Utilizing the tenet, "Relationship is integral to the genetic counseling process" from the Reciprocal Engagement Model (REM) of genetic counseling practice, this study sought to explore the relationship between the genetic counselor and patient following a "life-limiting" prenatal diagnosis that resulted in a major loss (termination, stillbirth/miscarriage, or neonatal death). The specific aims of this study were to: 1) Understand and describe aspects of the genetic counselor-patient relationship in the context of the life-limiting prenatal diagnosis, and identify characteristics and actions of the 2) genetic counselor and 3) patient that influence the relationship. Genetic counselor (GC) participants were recruited via a web-based survey distributed by NSGC and the NSGC Prenatal SIG. Eligible GCs maintained a relationship with a patient beyond the prenatal diagnosis and had a willing patient participant. Individual 60-min audio-recorded telephone interviews were conducted with eight GC and 8 respective patients (n = 16) using parallel interview guides (n = 16). Transcriptions underwent thematic content analysis for systematic coding and identification of emergent themes. The GC-patient relationship was characterized by the evolution of communication and promoted by the supportive needs of the patient, the nature of the diagnosis, and characteristics and supportive actions of the participants. This exploratory study highlights the unique service of support offered by genetic counselors in the context of a life-limiting prenatal diagnosis.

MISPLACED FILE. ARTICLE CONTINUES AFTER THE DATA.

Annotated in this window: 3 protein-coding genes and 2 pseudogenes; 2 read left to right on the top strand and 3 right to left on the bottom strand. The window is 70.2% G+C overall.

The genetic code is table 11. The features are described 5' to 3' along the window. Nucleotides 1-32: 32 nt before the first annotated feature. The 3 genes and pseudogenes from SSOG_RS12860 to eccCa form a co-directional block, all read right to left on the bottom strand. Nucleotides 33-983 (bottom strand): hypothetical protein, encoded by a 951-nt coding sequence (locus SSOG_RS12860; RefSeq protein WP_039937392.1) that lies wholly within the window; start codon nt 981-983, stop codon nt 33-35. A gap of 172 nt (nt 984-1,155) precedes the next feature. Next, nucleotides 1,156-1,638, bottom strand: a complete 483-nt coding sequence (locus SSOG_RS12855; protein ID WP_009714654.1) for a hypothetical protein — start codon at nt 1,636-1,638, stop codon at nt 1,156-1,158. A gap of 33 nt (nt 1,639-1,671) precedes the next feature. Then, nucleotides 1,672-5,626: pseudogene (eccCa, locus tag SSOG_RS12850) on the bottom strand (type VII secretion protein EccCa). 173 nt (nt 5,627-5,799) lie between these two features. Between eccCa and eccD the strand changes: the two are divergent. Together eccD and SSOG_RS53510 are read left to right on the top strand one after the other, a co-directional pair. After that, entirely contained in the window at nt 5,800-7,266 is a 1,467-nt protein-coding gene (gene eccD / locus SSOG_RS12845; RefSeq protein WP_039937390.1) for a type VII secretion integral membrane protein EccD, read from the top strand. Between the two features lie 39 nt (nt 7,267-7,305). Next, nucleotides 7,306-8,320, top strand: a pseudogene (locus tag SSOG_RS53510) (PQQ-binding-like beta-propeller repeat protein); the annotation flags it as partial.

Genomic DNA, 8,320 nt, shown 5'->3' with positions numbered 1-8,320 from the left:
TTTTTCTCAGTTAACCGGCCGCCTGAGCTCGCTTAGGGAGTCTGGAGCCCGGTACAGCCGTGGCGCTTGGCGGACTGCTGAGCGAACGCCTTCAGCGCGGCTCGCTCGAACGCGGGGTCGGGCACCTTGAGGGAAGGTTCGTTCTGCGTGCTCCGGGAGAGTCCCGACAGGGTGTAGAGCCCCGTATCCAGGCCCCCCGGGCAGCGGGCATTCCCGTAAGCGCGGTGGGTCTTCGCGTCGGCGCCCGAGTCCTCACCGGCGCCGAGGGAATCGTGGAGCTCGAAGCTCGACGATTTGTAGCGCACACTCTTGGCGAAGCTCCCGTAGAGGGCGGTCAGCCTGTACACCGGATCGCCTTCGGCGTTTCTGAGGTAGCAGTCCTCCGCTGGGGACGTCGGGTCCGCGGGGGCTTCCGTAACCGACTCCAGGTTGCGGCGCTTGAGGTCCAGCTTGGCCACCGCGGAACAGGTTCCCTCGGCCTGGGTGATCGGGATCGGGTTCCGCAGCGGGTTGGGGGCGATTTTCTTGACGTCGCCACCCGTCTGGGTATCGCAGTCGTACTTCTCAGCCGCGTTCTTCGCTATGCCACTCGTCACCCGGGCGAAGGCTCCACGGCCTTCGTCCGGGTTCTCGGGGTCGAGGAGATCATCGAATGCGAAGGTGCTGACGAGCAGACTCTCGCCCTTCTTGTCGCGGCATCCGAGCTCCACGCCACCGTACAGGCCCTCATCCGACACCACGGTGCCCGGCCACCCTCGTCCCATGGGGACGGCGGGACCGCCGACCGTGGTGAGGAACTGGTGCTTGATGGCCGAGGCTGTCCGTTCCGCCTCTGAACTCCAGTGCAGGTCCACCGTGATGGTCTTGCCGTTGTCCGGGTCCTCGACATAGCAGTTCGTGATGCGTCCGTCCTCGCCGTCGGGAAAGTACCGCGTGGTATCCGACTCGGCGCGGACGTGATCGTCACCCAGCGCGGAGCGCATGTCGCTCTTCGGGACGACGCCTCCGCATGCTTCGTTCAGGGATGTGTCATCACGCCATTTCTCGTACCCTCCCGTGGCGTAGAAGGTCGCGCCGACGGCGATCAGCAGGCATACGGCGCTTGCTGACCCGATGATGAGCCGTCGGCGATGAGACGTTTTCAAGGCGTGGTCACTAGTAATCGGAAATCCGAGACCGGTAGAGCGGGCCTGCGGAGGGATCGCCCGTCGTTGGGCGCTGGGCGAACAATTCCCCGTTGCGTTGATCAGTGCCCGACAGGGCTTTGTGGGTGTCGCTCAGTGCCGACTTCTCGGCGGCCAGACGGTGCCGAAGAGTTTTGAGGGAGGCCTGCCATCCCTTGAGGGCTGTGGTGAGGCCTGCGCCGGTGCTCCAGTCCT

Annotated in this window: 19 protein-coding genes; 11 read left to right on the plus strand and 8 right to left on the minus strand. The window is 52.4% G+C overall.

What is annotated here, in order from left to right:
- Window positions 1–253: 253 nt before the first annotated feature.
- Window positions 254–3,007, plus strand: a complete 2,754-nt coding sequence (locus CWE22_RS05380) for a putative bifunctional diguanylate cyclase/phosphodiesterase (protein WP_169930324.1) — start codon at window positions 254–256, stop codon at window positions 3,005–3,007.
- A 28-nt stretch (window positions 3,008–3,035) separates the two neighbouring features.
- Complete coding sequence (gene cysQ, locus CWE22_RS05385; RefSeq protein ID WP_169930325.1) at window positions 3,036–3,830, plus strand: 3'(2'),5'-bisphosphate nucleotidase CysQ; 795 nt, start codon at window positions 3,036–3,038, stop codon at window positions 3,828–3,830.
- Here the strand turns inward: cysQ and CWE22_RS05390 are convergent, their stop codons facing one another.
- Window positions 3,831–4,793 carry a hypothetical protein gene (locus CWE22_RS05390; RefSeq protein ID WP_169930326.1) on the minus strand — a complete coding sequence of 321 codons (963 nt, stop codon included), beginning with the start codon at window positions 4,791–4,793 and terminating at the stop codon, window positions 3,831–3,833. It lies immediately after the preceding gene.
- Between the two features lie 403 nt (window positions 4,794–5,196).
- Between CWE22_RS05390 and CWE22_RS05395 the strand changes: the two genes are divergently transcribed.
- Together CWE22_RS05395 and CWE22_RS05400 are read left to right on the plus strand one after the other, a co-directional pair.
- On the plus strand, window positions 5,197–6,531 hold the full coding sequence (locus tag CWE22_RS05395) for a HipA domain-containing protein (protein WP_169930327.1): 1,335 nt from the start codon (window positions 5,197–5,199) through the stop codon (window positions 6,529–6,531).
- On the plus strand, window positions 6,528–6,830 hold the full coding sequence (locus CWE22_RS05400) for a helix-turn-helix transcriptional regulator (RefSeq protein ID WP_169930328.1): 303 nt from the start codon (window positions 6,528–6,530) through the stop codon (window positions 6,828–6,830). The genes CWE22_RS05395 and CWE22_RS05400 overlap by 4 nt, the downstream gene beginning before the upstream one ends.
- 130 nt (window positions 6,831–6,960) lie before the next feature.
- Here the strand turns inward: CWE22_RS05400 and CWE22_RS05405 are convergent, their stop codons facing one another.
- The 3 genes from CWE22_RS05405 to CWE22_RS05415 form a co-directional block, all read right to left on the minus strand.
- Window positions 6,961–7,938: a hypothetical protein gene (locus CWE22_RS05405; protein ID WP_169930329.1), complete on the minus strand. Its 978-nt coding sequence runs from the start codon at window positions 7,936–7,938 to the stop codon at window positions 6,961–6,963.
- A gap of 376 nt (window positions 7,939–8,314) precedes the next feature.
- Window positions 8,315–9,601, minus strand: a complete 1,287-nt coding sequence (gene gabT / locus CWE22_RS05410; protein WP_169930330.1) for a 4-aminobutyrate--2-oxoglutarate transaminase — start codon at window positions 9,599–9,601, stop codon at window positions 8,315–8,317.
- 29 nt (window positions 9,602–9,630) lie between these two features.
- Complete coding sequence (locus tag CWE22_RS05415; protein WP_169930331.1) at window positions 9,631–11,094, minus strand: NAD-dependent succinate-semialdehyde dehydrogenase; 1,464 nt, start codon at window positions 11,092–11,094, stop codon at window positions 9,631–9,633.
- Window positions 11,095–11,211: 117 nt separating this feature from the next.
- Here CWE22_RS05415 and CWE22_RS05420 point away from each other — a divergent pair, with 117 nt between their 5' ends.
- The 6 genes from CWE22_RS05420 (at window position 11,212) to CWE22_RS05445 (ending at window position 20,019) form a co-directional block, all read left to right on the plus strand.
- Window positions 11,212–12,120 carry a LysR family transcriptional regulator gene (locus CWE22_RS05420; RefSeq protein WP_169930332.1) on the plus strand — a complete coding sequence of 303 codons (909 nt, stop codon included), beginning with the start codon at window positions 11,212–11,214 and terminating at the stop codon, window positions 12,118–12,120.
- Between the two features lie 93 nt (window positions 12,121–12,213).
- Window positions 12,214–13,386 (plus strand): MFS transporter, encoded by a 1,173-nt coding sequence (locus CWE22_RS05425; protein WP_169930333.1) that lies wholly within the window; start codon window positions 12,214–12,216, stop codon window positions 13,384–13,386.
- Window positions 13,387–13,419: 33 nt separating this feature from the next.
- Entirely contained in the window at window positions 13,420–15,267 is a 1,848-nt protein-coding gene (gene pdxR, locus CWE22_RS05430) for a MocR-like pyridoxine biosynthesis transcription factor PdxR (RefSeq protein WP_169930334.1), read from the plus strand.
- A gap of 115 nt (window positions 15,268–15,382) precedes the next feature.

11. Prenatal nicotine exposure enhances the trigeminocardiac reflex via serotonin receptor facilitation in brainstem pathways

    PubMed Central

    Gorini, C.; Jameson, H.; Woerman, A. L.; Perry, D. C.

    2013-01-01